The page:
A dermatological lotion is prepared according to Example 7, but with 1α-25-dihydroxycholecalciferol substituted for 1α-hydroxycholecalciferol.
In 1 gm of almond oil is dissolved 2 μg of 1α-hydroxycholecalciferol. To the solution is added 40 gm of mineral oil and 20 gm of self-emulsifying beeswax, followed by 40 ml of hot water. The mixture is mixed well to produce a cosmetic cream containing about 0.02 μg of 1α-hydroxycholecalciferol per gram of cream.
To a cosmetic cream prepared according to Example 9 was added 100 mg adenosine. The cream was mixed well and contains about 0.1 wt % adenosine.
Cosmetic creams were prepared according to Examples 9 and 10, but with 1α,25-dihydroxycholecalciferol substituted for 1α-hydroxycholecalciferol.
In 30 gm of almond oil was dissolved 1 μg of 1α-hydroxycholecaliferol. To the solution so produced was added 70 gm white soft paraffin which had been warmed just enough to be liquified. The ointment was mixed well and allowed to cool. The ointment so produced contains about 0.01 μg of 1α-hydroxycholecalciferol per gram of ointment.
To the cosmetic ointment of Example 12 was added with thorough mixing 200 U/gm Vitamin A dissolved in a minimum amount of vegetable oil.
Cosmetic ointments were prepared according to Examples 12 and 13 but with 1α,25-dihydroxycholecalciferol substituted for 1α-hydroxycholecalciferol.
A cosmetic lotion is prepared by dissolving 3 μg of 1α-hydroxycholecalciferol in 100 gm of dry propylene glycol. The lotion is stored in a refrigerator in a brown bottle and contains about 0.03 μg 1α-hydroxycholecalciferol per gram of lotion.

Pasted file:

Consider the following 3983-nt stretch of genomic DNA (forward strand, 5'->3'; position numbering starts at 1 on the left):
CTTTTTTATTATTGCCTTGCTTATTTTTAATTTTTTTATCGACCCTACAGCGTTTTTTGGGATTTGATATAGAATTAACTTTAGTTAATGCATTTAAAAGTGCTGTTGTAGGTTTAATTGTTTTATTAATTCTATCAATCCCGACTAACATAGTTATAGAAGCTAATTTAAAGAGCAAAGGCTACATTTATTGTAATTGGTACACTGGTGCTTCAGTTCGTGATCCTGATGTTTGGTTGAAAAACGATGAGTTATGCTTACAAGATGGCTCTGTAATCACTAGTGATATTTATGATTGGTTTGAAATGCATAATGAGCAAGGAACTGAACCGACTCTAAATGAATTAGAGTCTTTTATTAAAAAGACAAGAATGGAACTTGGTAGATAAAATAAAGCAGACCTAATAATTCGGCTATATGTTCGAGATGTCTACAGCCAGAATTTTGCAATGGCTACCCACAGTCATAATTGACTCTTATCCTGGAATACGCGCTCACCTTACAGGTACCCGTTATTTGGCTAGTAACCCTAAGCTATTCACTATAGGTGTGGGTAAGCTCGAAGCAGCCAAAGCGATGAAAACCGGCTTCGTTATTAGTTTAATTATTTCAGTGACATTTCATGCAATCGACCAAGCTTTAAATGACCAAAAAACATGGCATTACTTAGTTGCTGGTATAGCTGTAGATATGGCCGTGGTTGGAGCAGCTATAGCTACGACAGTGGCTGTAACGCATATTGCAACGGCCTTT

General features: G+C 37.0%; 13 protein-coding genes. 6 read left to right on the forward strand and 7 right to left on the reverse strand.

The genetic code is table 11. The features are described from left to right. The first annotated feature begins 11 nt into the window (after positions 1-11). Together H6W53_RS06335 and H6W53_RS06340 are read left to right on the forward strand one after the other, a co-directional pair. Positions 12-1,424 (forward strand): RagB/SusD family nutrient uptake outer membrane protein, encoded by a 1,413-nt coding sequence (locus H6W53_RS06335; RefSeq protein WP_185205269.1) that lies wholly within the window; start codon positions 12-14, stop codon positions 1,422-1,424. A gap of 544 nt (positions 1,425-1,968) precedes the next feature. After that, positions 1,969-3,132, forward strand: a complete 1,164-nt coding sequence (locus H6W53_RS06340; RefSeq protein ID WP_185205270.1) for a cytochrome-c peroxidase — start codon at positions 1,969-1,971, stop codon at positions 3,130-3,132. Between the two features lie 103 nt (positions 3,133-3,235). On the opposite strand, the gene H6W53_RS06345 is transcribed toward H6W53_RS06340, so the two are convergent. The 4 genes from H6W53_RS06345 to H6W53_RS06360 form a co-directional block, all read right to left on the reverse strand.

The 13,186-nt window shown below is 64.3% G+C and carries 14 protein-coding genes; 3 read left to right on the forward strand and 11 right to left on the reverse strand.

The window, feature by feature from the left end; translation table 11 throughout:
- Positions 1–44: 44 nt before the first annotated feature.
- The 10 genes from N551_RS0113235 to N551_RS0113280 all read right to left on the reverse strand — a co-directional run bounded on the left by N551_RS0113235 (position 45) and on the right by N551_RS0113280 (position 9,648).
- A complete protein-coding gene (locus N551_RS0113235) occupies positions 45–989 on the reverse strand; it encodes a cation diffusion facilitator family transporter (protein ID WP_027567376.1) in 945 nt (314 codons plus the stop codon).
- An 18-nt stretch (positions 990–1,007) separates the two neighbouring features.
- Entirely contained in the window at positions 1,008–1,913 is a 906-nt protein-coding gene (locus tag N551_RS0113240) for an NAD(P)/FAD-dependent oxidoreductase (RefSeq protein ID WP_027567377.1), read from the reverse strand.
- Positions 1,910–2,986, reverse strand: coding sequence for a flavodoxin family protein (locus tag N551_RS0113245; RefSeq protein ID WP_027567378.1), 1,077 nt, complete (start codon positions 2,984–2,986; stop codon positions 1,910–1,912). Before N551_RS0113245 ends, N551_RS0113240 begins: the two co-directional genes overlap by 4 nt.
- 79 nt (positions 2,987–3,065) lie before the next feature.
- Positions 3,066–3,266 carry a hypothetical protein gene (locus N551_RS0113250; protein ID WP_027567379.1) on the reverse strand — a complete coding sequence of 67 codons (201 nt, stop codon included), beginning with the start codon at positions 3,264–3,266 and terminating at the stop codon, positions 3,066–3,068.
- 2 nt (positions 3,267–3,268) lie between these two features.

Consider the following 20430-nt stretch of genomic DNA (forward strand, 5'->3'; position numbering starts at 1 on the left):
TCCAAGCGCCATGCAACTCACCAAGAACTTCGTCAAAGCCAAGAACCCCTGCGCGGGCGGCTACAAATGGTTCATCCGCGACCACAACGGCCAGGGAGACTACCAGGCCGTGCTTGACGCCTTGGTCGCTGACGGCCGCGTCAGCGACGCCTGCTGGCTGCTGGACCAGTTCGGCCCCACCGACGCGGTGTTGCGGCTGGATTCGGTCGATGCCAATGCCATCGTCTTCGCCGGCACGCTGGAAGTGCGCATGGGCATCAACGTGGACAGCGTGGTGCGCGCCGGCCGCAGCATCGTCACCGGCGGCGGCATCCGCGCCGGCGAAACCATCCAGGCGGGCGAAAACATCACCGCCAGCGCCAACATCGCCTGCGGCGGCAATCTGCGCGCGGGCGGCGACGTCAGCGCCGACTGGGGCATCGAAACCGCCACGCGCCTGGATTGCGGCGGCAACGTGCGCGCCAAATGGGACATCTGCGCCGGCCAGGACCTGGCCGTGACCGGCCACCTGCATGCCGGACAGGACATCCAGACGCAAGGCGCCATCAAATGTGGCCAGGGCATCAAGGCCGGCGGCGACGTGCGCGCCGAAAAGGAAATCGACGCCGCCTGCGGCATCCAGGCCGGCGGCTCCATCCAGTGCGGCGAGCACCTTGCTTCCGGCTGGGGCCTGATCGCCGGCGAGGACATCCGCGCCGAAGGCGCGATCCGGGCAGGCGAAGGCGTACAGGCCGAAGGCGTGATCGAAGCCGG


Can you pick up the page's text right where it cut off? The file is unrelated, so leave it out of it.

A cosmetic lotion is prepared according to Example 15 with 1α,25-dihydroxycholecalciferol substituted for 1α-dihydroxycholecalciferol.
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|US9173835 *||May 10, 2006||Nov 3, 2015||Dermipsor Ltd.||Compositions and methods for treating hyperproliferative epidermal diseases|
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|US20110033399 *||Aug 4, 2009||Feb 10, 2011||Gardner Margaret M||Therapeutic vitamin d sun-protecting formulations and methods for their use|
|U.S. Classification||514/46, 514/167, 514/861, 514/863|
|International Classification||A61K47/44, A61K47/06, A61K8/67, A61K31/59, A61Q19/00|
|Cooperative Classification||A61K31/59, A61Q19/007, A61K47/44, A61K9/0014, A61Q19/00, A61K8/671, A61Q19/08, A61K47/06, A61K8/678, A61Q7/00|
|European Classification||A61Q19/00, A61K8/67C, A61K47/06, A61K47/44, A61K8/67L, A61K9/00M3, A61K31/59|
|Oct 25, 1989||AS||Assignment|
Owner name: CONTINENTAL STOCK TRANSFER AND TRUST COMPANY, NEW
Free format text: SECURITY INTEREST;ASSIGNOR:BIO-TECHNOLOGY GENERAL CORP., 1250 BROADWAY, NEW YORK, NY. 10001, A CORP. OF DE.;REEL/FRAME:005208/0745
Effective date: 19891023
|Apr 10, 1990||REMI||Maintenance fee reminder mailed|
|May 29, 1990||FPAY||Fee payment|
Year of fee payment: 4
|May 29, 1990||SULP||Surcharge for late payment|
|Feb 7, 1994||FPAY||Fee payment|
Year of fee payment: 8
|Mar 6, 1998||FPAY||Fee payment|
Year of fee payment: 12